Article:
What are long run returns for commodity futures? In their September 2019 paper entitled “The Commodity Futures Risk Premium: 1871-2018”, Geetesh Bhardwaj, Rajkumar Janardanan and Geert Rouwenhorst estimate the historical risk premium of commodity futures from a long and broad sample free of survivorship bias covering 230 contract series traded since 1871 mostly in the U.S. and the UK. They calculate the premium as average excess return for rolling front-month contracts in three ways: (1) simple equal weighting of all monthly observations; (2) equal-weighted separately calculated premiums for each contract series; and, (3) average excess return for an equal‐weighted index series. They explore the link between survival of a contract series and its risk premium. They also estimate returns to basis or momentum factor strategies that are each month long (short) the equal-weighted half of available commodities with the higher (lower) futures basis or prior-year spot return. Using monthly prices for 230 commodity futures traded on 28 exchanges during 1871 through 2018, they find that: Keep Reading

Are Managed Futures ETFs Working?

Are managed futures, as implemented by exchange-traded funds (ETF), attractive? To investigate, we consider three managed futures ETFs, all currently available:

  1. WisdomTree Managed Futures Strategy (WTMF) – seeks positive total returns in rising or falling markets that are uncorrelated with broad market equity and fixed income returns via diversified combination of commodities, currencies and interest rates futures.
  2. First Trust Morningstar Managed Futures Strategy (FMF) – seeks positive returns that are uncorrelated to broad market equity and fixed income returns via a portfolio of exchange-listed futures.
  3. ProShares Managed Futures Strategy (FUT) – seeks to profit in rising and falling markets by long and short positions in futures across asset classes such as commodities, currencies and fixed income such that each contributes equally to portfolio risk.

We focus on compound annual growth rate (CAGR), maximum drawdown (MaxDD) and correlations of returns with those of SPDR S&P 500 (SPY) and iShares Barclays 20+ Year Treasury Bond (TLT) as key performance statistics. We use Eurekahedge CTA/Managed Futures Hedge Fund Index (the index) as a benchmark. Using monthly returns for the three funds as available through August 2019, and contemporaneous monthly returns for the benchmark index, SPY and TLT, we find that: Keep Reading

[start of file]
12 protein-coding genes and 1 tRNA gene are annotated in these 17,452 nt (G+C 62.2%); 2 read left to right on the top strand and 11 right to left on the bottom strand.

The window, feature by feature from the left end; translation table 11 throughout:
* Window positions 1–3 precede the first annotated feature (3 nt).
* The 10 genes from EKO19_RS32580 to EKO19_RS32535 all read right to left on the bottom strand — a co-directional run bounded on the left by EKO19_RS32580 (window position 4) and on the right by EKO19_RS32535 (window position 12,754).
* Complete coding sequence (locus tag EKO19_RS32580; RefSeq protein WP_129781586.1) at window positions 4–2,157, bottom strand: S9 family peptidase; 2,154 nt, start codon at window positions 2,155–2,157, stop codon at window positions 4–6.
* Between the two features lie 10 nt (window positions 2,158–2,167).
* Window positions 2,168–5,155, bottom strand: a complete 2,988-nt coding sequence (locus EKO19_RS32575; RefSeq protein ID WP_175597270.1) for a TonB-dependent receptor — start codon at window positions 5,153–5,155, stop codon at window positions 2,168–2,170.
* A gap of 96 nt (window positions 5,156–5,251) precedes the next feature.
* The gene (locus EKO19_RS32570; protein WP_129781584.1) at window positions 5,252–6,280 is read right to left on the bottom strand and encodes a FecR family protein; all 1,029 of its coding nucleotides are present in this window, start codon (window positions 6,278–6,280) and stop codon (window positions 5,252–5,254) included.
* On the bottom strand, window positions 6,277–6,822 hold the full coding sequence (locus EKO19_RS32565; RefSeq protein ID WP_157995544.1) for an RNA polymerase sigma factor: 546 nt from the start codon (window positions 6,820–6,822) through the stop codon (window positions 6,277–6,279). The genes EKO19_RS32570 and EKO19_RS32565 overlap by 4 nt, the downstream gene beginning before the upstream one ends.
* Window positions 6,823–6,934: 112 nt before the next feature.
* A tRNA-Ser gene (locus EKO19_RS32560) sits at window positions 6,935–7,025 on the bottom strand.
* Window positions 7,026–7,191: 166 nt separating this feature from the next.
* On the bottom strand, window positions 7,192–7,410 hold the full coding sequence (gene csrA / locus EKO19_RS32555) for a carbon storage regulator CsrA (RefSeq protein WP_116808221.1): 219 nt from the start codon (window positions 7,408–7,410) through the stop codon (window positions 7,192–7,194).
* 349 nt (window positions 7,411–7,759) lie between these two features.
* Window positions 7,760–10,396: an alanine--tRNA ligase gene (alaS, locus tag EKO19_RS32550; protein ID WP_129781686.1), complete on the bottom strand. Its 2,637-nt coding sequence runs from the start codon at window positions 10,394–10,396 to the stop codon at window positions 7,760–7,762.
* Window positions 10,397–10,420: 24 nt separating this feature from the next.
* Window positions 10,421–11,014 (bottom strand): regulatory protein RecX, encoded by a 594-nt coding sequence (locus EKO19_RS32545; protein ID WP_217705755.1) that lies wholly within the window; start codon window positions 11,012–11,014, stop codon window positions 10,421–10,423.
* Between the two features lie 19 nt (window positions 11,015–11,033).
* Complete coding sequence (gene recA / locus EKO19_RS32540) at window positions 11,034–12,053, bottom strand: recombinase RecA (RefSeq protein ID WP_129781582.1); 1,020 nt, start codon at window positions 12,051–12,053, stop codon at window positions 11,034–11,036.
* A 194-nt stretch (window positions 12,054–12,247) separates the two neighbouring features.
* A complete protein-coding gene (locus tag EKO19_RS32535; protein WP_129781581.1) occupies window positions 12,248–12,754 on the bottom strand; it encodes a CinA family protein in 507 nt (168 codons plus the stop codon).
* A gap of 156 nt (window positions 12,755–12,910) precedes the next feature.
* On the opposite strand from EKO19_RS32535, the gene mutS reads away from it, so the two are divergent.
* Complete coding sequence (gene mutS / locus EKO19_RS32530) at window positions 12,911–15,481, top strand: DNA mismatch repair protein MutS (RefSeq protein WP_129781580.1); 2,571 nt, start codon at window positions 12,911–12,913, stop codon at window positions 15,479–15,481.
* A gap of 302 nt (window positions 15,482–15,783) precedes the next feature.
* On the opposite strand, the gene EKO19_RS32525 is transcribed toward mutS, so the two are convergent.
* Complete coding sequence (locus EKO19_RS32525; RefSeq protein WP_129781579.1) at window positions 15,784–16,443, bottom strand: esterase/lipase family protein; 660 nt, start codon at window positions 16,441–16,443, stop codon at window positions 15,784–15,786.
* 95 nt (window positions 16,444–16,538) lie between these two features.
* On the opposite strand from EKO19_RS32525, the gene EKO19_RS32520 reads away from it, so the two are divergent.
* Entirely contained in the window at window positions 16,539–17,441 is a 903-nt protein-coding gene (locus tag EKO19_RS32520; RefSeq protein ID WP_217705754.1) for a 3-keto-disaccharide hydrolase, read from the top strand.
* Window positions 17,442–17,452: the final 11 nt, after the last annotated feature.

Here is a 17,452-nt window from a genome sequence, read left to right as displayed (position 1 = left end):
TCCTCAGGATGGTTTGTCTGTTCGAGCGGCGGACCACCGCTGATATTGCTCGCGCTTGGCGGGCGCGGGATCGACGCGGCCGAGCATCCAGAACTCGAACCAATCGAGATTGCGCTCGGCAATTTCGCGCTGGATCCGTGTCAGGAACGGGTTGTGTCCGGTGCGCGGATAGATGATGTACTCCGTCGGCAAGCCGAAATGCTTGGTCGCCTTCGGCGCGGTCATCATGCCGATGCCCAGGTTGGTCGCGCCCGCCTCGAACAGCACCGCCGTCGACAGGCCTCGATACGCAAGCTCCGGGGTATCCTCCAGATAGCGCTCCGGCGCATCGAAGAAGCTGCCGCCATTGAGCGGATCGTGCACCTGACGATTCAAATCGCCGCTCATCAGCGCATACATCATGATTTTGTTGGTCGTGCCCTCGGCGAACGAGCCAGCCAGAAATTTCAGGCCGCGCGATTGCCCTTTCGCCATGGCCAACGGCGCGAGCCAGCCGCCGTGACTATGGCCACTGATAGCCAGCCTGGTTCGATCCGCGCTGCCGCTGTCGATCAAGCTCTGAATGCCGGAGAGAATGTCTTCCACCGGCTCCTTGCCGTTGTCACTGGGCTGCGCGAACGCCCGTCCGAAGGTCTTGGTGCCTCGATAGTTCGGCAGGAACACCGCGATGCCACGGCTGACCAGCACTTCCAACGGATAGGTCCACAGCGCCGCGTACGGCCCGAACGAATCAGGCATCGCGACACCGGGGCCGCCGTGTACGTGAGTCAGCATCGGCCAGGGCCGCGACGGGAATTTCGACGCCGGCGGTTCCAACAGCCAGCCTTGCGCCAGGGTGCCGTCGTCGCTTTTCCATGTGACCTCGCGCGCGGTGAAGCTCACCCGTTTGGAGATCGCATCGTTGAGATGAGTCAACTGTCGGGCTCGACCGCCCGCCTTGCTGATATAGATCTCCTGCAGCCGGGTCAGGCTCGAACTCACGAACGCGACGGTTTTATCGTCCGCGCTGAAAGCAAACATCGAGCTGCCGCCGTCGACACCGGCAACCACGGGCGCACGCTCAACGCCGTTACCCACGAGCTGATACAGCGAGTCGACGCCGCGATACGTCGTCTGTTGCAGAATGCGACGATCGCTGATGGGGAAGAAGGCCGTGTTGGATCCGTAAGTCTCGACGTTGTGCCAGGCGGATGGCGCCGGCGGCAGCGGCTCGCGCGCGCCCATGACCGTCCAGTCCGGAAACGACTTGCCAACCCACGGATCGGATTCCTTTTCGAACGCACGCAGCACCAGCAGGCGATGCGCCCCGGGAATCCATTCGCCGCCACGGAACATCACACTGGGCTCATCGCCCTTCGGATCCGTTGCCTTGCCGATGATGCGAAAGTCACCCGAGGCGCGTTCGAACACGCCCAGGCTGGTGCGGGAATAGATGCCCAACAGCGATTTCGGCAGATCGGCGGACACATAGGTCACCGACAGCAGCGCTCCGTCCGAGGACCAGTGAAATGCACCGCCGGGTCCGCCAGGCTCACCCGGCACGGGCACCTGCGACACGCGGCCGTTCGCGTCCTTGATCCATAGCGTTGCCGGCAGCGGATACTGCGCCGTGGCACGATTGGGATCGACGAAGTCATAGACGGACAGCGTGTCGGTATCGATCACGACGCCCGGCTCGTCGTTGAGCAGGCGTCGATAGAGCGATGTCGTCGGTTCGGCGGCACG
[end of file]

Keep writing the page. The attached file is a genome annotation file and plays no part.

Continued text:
Stocks Plus Trend Following Managed Futures?

A subscriber asked about an annually rebalanced portfolio of 50% stocks and 50% trend following managed futures as recommended in a 2014 Greyserman and Kaminski book [Trend Following with Managed Futures: The Search for Crisis Alpha], suggesting Equinox Campbell Strategy I (EBSIX) as an accessible managed futures fund. To investigate, we consider not only EBSIX (inception March 2013) but also a longer trend following hedge fund index with monthly returns back to December 1999. This alternative “is an equally weighted index of 37 constituent funds…designed to provide a broad measure of the performance of underlying hedge fund managers who invest with a trend following strategy.” The correlation of monthly returns between this index and EBSIX during April 2013 through February 2019 is 0.84, indicating strong similarity. We use SPDR S&P 500 (SPY) as a proxy for stocks. Using annual returns for EBSIX during 2014-2018 and for the trend following hedge fund index and SPY during 2000-2018, we find that: Keep Reading

Commodity Futures Strategies Over the Very Long Run

Do momentum (nearest contract 12-month excess return), value (spot price change from one year ago to five years ago) and basis (12-month average ratio of nearest to next-nearest contract prices) commodity futures premiums hold up over the very long run? In their February 2019 paper entitled “Two Centuries of Commodity Futures Premia: Momentum, Value and Basis”, Christopher Geczy and Mikhail Samonov measure momentum, value and basis premiums with a 141-year sample of commodity futures contract prices, focusing on a previously untested old subsample. Specifically, they each month for each premium categorize each contract series as high, middle or low. They then measure gross performances of long-short (equally weighted high minus low) and long-only (equally weighted high) portfolios for each premium. They further assess diversification benefits by comparing a stocks-bonds portfolio with stocks-bonds-commodity futures portfolios. Using 25,595 nearest contract month returns (averaging 15.2 commodities per month for the full sample, but only 7.1 per month for the old untested subsample through 1959), U.S. stock and bond market returns and U.S. Treasury bill (T-bill) yield as the risk-free rate during 1877 through 2017, they find that: